BOSTON — Three million names have been entered on the state’s Criminal Offender Record Information (CORI) registry since the first law took effect in 1972.
The primary qualification for being on that list is that you have appeared in court, before a judge. A conviction is not necessary. And once your name is there, it’s not removed. Employers have used it to screen out potential employees.
Gov. Deval Patrick signed into law legislation reforming CORI one year ago. It was welcomed as a major effort to remove roadblocks for ex-offenders trying to get their lives back on track.
The first phase of the law prohibits most employers from inquiring about criminal history on job applications, and one company in Jamaica Plain has a history of hiring people with CORIs.
Brian Marsh, 42, is one of the people whose name is on the state’s CORI registry.
“I was incarcerated. I had drug charges, for sales, and I did almost three years,” Marsh said.
Today Marsh is one of the more fortunate ones. He has a job at Roxbury Technology, a minority owned business in Jamaica Plain which prides itself on hiring ex-cons.
Tom Dibenedetto, 40, who served 14 years for armed robbery, works there too.
“Very few companies are willing to give people such as ourselves a chance. But we are being released back to the communities and we do need these opportunities because we need to support ourselves, we need a roof over our head, and food in our refrigerators just like every other human being does,” Dibenedetto said.
Roxbury Technology recycles and re-manufactures toner cartridges for printers and fax machines. Its biggest customer is the giant office supplier Staples.
Roxbury Technology’s President and CEO is Beth Williams, who cut her teeth in the business world working as an executive at Raytheon and Blue Cross. She took over the company when its founder, her father, died in 2004.
Giving a second chance is a company mission.
“I’ve honestly believed, just like we give products a second chance, a second life, people need a second life,” Williams said. “These guys come out and they have no place to work and so they fallback into the same thing, so here they come in. Their probation officers come in and check — they’re like, ‘Beth, you’ve saved this young man’s life.’ I think it’s essential, I mean, about 10 percent of my workforce I would say has a CORI.”
It’s worked out for her. The quality of the work, she said, is excellent.
“I tend to find that those employees are the ones with the most gratitude,” Williams said. “They’re not the ones who come in complaining and griping, and that they’re very…they want to try, they want to really try to make it work and they’re thankful they’ve been given another opportunity, because they go so many places and once people see that they have a CORI, they get the polite rejection.”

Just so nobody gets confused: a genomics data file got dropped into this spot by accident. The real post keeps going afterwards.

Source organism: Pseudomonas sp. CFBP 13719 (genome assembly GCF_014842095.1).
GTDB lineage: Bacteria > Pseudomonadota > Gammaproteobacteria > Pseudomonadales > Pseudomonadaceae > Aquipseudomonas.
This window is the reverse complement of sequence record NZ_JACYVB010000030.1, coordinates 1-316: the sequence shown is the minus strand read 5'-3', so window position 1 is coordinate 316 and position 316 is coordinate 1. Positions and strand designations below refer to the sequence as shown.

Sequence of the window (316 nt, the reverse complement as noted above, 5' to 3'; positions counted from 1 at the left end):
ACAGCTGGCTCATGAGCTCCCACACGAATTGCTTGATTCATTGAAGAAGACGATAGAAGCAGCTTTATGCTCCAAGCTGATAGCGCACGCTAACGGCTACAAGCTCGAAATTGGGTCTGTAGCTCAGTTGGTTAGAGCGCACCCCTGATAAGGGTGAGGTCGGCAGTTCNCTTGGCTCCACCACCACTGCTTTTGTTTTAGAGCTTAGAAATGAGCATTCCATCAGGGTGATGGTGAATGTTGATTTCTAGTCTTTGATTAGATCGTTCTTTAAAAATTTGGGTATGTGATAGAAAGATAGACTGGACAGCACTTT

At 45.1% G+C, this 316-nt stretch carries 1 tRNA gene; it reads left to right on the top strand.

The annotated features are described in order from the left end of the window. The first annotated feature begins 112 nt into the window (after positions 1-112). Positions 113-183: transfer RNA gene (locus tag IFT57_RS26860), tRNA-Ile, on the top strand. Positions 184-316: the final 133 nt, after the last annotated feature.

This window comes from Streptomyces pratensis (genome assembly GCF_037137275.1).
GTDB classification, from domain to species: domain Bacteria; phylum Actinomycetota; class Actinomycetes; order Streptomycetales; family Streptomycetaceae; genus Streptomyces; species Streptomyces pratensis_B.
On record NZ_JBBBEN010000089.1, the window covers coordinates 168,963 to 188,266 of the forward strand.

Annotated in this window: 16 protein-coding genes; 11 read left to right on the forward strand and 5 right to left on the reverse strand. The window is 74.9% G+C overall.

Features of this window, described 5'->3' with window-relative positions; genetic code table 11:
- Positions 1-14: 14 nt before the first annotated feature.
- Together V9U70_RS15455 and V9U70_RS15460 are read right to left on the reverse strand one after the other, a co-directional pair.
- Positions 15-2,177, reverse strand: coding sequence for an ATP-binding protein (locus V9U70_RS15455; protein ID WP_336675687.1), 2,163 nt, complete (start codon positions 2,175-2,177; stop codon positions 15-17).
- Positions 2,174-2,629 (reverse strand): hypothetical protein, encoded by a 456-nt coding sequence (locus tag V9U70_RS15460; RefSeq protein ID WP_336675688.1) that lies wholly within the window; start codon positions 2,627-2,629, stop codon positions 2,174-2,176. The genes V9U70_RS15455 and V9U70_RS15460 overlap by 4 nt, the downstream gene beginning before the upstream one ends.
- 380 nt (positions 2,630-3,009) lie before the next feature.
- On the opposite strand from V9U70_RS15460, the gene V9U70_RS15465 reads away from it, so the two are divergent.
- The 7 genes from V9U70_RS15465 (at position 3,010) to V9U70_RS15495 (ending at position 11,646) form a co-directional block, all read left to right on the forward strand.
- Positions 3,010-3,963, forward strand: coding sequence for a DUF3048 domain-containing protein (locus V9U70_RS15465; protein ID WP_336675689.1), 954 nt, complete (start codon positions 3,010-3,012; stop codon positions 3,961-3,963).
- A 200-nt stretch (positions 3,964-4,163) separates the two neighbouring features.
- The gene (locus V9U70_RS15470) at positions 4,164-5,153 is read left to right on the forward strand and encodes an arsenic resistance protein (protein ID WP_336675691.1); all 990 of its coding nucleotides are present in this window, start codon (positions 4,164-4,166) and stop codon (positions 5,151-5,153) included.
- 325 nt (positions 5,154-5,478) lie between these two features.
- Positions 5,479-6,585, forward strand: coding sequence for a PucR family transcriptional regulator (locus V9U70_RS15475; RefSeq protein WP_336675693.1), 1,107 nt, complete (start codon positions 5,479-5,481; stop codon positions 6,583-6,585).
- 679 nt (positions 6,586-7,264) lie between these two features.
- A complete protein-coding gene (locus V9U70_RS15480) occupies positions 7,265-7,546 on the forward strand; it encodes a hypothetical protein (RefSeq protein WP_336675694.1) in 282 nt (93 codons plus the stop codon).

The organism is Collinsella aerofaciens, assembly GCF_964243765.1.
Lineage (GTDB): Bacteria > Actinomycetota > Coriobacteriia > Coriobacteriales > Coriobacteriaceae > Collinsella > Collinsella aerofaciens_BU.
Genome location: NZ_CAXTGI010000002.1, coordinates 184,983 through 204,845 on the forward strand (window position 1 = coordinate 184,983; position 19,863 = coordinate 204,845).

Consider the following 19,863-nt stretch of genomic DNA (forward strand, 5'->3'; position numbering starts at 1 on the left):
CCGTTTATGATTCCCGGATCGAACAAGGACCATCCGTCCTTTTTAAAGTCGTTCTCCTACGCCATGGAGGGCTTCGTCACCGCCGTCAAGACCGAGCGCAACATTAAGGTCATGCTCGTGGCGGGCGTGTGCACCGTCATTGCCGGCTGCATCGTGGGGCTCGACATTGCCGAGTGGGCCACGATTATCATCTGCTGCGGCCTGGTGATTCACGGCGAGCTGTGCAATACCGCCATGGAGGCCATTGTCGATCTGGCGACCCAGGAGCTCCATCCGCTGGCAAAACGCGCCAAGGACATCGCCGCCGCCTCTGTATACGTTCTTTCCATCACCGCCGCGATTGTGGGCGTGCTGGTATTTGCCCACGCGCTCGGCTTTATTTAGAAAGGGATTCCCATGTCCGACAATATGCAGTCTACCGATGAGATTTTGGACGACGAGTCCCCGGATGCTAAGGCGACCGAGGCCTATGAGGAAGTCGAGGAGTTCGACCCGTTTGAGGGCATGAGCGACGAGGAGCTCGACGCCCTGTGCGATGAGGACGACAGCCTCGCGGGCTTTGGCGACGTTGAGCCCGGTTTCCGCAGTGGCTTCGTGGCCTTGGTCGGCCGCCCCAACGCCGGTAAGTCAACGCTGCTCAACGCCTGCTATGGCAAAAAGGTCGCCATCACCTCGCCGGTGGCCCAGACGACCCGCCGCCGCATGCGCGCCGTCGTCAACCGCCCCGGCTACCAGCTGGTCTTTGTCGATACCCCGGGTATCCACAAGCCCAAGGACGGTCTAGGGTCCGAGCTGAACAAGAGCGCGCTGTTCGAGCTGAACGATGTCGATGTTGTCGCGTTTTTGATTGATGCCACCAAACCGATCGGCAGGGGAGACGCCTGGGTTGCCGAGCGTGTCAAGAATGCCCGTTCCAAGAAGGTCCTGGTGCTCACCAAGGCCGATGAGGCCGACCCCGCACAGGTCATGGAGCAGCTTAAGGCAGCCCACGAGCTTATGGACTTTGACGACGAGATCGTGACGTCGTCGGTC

Polite rejection — that’s supposed to be harder to do now that Massachusetts has reformed its CORI law.
But Horace Small, executive director of the Union of Minority Neighborhoods — part of the coalition that fought for CORI reform — said it is happening.
“Businesses have found loopholes, things are falling through the cracks,” Small said. “People come in, they come in all the time, like, ‘Hey, I’m not getting an interview, I’m not being talked to.”
The Massachusetts Commission Against Discrimination is charged with enforcing the CORI reforms. The agency’s legal counsel, Catherine Ziehl, said it’s received only a handful of complaints since the first phase of CORI reform became effective last November.
One of the complaints was against a large employer in the state. Ziehl wouldn’t name the employer,
but said what the agency is finding is that one of the problems has been with large national employers.
“With national employers, usually there is a single application that’s used throughout the country and they’re not necessarily aware of local law,” Ziehl said. “So, that’s where we have found some issues. [We want to] make it clear to employers that any national boilerplate application form that they use needs to have specific information with regard to what does and does not have to be answered in Massachusetts.”
In the Legislature, the CORI reform fight was a long one. For years activists fought for passage of a number of different reform acts, before one finally passed last year.
Brian Gilmore is the executive vice president of the the Associated Industries of Massachusetts. His group fought long and hard against CORI reform, but today he said his group can live with it.
“We’ve compromised, we got the best solution for the issue at hand, and I am not aware of an outcry that the regulations are not workable. Business does not like regulations, like anybody else, no one likes change, but I think what we have here is workable and is a win-win for everybody.”
Marsh talks about just how important that job is.
“I’ve changed my whole entire lifestyle. I don’t hang in the street, I don’t hang at bars and clubs, I go to church every Sunday and I come to work. And I take care of my children. That’s my life now,” Marsh said. “So it’s like I’m a normal upstanding citizen now. I have a job now and I’m living in society the way you’re supposed to.”
The second phase of CORI reform, which includes the sealing of criminal records, becomes effective next May. The waiting period for requesting the sealing of misdemeanors will be five years, rather than 10, and would be 10 years, rather than 15, for most felonies. Murders and sex convictions will always be in the database.